If you publish a weekly report pertaining to documentation, you have a weekly opportunity to add value to the work of your interfaces and users.
If you do not yet produce weekly reports, it is advised to consider introducing this practice.
Weekly reports are meant to provide valuable information to their readers, wherever they sit in the organisation chart. When weekly reporting is done well, recipients look forward to the week’s revision – because it helps them plan their work, improve their practices and identify problems in advance.
However, in some organisations, weekly reports are met with recipient indifference.
Reasons may vary. The indifference can be due to:
- Simple lack of intellectual curiosity on the part of recipients
- Non-receptive organisation culture
- Lack of understanding of the purpose of the report
- An overwhelming quantity of weekly reports within the organisation
- Inadequacy of reported information
- Poor presentation of data, statistics, lists and dashboards
- Poor level of detail (too detailed or not detailed enough) of information
- Incorrect audience for the report(s),
just to list a few.
Whatever the reason may be, it is important to understand why, because the reputation and the perceived importance of Document Control within the organisation depends on it.
You can physically visit report recipients for a short informal chat, and ask how they feel about the weekly report. Any provided feedback must be diligently noted down, to grab the chance to make improvements.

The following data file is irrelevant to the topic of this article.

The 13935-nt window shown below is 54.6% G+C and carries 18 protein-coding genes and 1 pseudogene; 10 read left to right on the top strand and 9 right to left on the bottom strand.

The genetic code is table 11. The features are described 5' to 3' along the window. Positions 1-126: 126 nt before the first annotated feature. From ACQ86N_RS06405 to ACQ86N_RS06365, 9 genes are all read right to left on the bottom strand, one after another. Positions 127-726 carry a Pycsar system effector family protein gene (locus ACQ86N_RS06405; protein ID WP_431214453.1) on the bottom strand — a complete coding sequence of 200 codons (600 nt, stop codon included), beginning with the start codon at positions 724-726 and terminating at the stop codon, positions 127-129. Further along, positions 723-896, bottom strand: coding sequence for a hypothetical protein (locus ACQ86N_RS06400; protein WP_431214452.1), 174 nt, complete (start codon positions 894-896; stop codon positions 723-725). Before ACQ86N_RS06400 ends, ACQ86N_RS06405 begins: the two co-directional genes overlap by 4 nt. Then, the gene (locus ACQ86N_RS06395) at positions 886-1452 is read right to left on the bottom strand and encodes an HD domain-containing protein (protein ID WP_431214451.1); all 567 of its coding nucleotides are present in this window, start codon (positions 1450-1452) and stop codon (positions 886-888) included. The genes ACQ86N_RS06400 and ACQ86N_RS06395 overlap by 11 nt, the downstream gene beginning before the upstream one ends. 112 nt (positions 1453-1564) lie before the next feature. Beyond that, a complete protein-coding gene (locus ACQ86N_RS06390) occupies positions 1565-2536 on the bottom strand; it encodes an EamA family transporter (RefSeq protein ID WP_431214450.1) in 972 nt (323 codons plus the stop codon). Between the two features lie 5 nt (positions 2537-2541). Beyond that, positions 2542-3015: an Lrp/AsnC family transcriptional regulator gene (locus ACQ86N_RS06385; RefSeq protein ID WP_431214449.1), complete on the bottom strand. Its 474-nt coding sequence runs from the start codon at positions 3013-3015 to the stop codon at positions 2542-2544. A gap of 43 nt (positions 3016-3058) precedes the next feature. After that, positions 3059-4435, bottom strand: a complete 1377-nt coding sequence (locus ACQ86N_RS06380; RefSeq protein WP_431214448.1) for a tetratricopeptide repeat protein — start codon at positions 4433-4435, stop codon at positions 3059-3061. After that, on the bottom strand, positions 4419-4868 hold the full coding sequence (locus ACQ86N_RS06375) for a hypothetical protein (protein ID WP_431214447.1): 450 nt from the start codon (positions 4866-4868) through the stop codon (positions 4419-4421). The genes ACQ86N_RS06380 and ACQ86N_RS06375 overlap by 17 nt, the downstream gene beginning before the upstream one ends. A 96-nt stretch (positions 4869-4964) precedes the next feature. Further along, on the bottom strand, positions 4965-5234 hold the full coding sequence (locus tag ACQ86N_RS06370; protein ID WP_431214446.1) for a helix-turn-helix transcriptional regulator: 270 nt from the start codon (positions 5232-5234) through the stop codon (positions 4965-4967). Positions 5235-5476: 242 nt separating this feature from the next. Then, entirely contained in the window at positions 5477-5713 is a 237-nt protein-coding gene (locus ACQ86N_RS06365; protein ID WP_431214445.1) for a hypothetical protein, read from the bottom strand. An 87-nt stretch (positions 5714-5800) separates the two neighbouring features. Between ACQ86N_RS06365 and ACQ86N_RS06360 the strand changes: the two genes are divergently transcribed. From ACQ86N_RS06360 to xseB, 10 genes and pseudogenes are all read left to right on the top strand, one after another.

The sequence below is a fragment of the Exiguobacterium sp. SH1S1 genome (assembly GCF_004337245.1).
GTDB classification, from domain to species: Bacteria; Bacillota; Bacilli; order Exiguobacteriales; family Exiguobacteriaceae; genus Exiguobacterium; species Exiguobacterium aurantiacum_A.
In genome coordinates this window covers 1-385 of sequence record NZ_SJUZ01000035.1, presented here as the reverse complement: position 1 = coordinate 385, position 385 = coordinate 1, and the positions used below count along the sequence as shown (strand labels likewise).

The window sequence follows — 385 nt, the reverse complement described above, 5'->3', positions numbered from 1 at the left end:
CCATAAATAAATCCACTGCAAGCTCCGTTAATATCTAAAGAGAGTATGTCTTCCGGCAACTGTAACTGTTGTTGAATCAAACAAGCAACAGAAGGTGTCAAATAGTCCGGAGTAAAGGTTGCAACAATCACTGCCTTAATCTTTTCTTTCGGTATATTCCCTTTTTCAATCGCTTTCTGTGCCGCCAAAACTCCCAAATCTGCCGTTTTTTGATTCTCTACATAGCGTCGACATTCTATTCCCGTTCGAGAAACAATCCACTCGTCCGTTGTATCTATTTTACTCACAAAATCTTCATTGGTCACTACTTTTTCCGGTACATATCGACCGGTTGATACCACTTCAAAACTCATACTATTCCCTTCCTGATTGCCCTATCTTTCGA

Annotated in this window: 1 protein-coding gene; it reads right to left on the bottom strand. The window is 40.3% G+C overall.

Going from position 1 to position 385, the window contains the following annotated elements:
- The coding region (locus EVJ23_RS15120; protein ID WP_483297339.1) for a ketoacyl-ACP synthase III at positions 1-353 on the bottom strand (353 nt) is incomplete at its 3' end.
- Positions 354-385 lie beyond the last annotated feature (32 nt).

Asking your hierarchy to raise the issue during routine meetings may be a good idea too, to take advantage of the additional ‘weight’ of the boss in the room.
Those Document Control weekly reports are like the window of your shop. They must reflect the best that Document Control has to offer to the organisation and, for this reason, you need to ensure that as many recipients as possible open them on a weekly basis. It is one of the means that you can use to increase user collaboration.
You can develop your Excel reporting skills with our “Excel for Document Controllers” self-paced courses. Or you can attend our “Advanced Document Control” course, which helps you better understand what your boss, interfaces and users expect from Document Control.